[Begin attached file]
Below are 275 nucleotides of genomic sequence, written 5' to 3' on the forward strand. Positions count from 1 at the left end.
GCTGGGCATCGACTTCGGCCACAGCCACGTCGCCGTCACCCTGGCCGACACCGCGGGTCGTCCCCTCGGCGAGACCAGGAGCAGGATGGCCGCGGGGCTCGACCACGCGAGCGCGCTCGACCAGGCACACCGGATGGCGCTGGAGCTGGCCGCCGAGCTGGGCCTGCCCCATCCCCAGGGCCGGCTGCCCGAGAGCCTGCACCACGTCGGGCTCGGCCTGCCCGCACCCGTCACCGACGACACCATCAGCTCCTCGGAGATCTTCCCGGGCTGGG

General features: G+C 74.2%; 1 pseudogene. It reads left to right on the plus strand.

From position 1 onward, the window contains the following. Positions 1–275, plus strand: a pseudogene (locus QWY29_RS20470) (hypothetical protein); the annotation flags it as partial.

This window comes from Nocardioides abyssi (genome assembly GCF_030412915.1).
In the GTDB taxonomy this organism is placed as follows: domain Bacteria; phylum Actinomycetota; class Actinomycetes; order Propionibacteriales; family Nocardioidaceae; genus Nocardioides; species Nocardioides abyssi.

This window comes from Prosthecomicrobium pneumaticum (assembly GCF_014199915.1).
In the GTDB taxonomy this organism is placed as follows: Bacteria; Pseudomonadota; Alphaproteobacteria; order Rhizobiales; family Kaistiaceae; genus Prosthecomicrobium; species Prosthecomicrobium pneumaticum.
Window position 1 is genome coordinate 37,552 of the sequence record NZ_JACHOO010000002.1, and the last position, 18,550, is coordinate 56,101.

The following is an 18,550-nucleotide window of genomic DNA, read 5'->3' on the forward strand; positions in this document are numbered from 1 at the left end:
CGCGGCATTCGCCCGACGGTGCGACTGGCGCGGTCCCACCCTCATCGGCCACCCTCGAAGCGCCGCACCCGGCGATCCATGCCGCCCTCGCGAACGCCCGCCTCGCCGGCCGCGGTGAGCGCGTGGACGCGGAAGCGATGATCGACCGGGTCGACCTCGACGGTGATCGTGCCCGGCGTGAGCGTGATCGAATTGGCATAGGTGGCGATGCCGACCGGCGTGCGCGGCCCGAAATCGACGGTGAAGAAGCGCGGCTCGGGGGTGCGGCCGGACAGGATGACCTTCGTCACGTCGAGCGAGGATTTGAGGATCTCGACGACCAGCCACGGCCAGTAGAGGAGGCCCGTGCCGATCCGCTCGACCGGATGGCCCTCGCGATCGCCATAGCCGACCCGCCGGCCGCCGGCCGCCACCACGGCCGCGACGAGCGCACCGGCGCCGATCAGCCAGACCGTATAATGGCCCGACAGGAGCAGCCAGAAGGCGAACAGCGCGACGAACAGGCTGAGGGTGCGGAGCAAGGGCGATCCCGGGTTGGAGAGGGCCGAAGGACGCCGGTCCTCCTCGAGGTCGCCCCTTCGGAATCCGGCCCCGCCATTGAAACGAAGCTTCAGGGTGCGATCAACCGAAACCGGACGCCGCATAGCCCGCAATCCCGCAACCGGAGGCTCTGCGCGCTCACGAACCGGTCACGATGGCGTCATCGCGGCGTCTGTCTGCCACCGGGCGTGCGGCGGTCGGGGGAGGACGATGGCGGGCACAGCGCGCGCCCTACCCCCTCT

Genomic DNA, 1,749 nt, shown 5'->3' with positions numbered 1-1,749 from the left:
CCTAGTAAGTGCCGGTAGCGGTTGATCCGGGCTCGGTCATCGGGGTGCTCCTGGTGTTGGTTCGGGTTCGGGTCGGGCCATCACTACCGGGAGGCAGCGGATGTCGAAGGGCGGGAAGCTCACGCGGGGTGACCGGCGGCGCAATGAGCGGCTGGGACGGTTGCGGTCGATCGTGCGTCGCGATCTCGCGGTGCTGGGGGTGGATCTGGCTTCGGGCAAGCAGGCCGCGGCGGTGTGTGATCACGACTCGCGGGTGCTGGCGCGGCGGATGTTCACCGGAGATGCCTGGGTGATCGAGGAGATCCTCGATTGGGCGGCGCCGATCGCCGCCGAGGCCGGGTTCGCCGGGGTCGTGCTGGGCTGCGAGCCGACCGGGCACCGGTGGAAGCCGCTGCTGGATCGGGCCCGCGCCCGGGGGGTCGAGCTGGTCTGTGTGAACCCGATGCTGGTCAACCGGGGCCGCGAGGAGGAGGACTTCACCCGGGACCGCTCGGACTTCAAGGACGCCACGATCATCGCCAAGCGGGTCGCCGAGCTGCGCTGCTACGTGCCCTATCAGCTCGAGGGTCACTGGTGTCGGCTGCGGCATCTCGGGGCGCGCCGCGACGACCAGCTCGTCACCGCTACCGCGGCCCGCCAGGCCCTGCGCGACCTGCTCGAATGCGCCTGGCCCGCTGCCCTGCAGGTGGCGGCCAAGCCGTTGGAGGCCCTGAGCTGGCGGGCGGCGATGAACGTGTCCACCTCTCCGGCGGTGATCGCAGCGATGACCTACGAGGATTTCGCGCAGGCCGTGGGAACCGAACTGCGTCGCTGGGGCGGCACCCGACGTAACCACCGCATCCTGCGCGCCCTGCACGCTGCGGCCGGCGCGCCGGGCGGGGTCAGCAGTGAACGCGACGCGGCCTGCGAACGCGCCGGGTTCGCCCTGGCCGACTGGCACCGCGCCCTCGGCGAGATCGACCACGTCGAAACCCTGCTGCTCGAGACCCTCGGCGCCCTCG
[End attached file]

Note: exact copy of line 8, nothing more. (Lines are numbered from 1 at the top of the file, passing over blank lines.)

In the GTDB taxonomy this organism is placed as follows: Bacteria; Pseudomonadota; Alphaproteobacteria; order Rhizobiales; family Kaistiaceae; genus Prosthecomicrobium; species Prosthecomicrobium pneumaticum.